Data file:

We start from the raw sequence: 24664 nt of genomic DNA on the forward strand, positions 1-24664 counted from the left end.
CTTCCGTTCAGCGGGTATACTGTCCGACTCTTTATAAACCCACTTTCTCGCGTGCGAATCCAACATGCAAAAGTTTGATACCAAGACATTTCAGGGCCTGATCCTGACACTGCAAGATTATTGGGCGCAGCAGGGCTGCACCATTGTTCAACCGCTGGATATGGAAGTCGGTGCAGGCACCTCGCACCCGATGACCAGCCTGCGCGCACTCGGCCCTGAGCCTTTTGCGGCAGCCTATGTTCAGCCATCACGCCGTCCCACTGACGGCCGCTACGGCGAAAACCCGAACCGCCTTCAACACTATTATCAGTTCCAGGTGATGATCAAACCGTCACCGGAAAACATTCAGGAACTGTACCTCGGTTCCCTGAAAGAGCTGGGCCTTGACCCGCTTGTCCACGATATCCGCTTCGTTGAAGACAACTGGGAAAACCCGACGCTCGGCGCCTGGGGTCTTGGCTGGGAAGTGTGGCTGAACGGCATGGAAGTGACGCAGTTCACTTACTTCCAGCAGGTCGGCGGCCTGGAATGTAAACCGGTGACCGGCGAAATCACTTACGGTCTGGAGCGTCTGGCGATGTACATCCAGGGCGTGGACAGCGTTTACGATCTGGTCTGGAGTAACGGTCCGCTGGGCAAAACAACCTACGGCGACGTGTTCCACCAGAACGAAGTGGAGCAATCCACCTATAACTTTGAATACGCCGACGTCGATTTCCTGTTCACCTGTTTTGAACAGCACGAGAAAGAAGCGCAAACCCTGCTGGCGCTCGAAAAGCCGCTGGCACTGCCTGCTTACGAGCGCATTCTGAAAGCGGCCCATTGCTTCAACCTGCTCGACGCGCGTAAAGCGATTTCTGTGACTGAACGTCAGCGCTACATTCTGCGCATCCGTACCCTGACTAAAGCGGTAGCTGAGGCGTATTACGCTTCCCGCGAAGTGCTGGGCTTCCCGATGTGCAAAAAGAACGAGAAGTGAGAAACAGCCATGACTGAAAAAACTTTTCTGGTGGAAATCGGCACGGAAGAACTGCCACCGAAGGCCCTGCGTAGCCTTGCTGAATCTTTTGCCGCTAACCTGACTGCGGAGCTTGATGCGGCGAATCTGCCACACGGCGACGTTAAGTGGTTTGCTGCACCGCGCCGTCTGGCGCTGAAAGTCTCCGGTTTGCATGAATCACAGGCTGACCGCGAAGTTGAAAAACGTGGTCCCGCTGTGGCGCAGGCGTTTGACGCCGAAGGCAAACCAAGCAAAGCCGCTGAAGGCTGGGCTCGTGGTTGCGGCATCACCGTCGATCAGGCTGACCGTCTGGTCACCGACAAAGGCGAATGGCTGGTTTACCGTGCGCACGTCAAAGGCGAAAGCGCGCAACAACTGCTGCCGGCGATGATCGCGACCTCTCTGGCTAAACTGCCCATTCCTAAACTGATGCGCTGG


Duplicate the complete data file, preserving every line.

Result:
We start from the raw sequence: 24664 nt of genomic DNA on the forward strand, positions 1-24664 counted from the left end.
CTTCCGTTCAGCGGGTATACTGTCCGACTCTTTATAAACCCACTTTCTCGCGTGCGAATCCAACATGCAAAAGTTTGATACCAAGACATTTCAGGGCCTGATCCTGACACTGCAAGATTATTGGGCGCAGCAGGGCTGCACCATTGTTCAACCGCTGGATATGGAAGTCGGTGCAGGCACCTCGCACCCGATGACCAGCCTGCGCGCACTCGGCCCTGAGCCTTTTGCGGCAGCCTATGTTCAGCCATCACGCCGTCCCACTGACGGCCGCTACGGCGAAAACCCGAACCGCCTTCAACACTATTATCAGTTCCAGGTGATGATCAAACCGTCACCGGAAAACATTCAGGAACTGTACCTCGGTTCCCTGAAAGAGCTGGGCCTTGACCCGCTTGTCCACGATATCCGCTTCGTTGAAGACAACTGGGAAAACCCGACGCTCGGCGCCTGGGGTCTTGGCTGGGAAGTGTGGCTGAACGGCATGGAAGTGACGCAGTTCACTTACTTCCAGCAGGTCGGCGGCCTGGAATGTAAACCGGTGACCGGCGAAATCACTTACGGTCTGGAGCGTCTGGCGATGTACATCCAGGGCGTGGACAGCGTTTACGATCTGGTCTGGAGTAACGGTCCGCTGGGCAAAACAACCTACGGCGACGTGTTCCACCAGAACGAAGTGGAGCAATCCACCTATAACTTTGAATACGCCGACGTCGATTTCCTGTTCACCTGTTTTGAACAGCACGAGAAAGAAGCGCAAACCCTGCTGGCGCTCGAAAAGCCGCTGGCACTGCCTGCTTACGAGCGCATTCTGAAAGCGGCCCATTGCTTCAACCTGCTCGACGCGCGTAAAGCGATTTCTGTGACTGAACGTCAGCGCTACATTCTGCGCATCCGTACCCTGACTAAAGCGGTAGCTGAGGCGTATTACGCTTCCCGCGAAGTGCTGGGCTTCCCGATGTGCAAAAAGAACGAGAAGTGAGAAACAGCCATGACTGAAAAAACTTTTCTGGTGGAAATCGGCACGGAAGAACTGCCACCGAAGGCCCTGCGTAGCCTTGCTGAATCTTTTGCCGCTAACCTGACTGCGGAGCTTGATGCGGCGAATCTGCCACACGGCGACGTTAAGTGGTTTGCTGCACCGCGCCGTCTGGCGCTGAAAGTCTCCGGTTTGCATGAATCACAGGCTGACCGCGAAGTTGAAAAACGTGGTCCCGCTGTGGCGCAGGCGTTTGACGCCGAAGGCAAACCAAGCAAAGCCGCTGAAGGCTGGGCTCGTGGTTGCGGCATCACCGTCGATCAGGCTGACCGTCTGGTCACCGACAAAGGCGAATGGCTGGTTTACCGTGCGCACGTCAAAGGCGAAAGCGCGCAACAACTGCTGCCGGCGATGATCGCGACCTCTCTGGCTAAACTGCCCATTCCTAAACTGATGCGCTGG